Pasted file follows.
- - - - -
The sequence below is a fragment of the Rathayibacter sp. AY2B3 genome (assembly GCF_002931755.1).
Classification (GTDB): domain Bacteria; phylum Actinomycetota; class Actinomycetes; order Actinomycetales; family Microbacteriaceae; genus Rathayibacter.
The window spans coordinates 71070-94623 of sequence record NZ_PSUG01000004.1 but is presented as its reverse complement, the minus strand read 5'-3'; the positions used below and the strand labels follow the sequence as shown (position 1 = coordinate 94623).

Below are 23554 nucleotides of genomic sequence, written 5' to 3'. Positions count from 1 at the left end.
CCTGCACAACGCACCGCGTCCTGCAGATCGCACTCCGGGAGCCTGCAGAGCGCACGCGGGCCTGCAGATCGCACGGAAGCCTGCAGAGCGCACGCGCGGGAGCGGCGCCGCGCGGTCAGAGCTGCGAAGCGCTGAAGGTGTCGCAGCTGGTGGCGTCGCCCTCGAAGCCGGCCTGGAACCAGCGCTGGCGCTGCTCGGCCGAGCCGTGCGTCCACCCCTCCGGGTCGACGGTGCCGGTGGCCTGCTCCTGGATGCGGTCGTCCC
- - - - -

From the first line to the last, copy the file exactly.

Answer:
The sequence below is a fragment of the Rathayibacter sp. AY2B3 genome (assembly GCF_002931755.1).
Classification (GTDB): domain Bacteria; phylum Actinomycetota; class Actinomycetes; order Actinomycetales; family Microbacteriaceae; genus Rathayibacter.
The window spans coordinates 71070-94623 of sequence record NZ_PSUG01000004.1 but is presented as its reverse complement, the minus strand read 5'-3'; the positions used below and the strand labels follow the sequence as shown (position 1 = coordinate 94623).

Below are 23554 nucleotides of genomic sequence, written 5' to 3'. Positions count from 1 at the left end.
CCTGCACAACGCACCGCGTCCTGCAGATCGCACTCCGGGAGCCTGCAGAGCGCACGCGGGCCTGCAGATCGCACGGAAGCCTGCAGAGCGCACGCGCGGGAGCGGCGCCGCGCGGTCAGAGCTGCGAAGCGCTGAAGGTGTCGCAGCTGGTGGCGTCGCCCTCGAAGCCGGCCTGGAACCAGCGCTGGCGCTGCTCGGCCGAGCCGTGCGTCCACCCCTCCGGGTCGACGGTGCCGGTGGCCTGCTCCTGGATGCGGTCGTCCC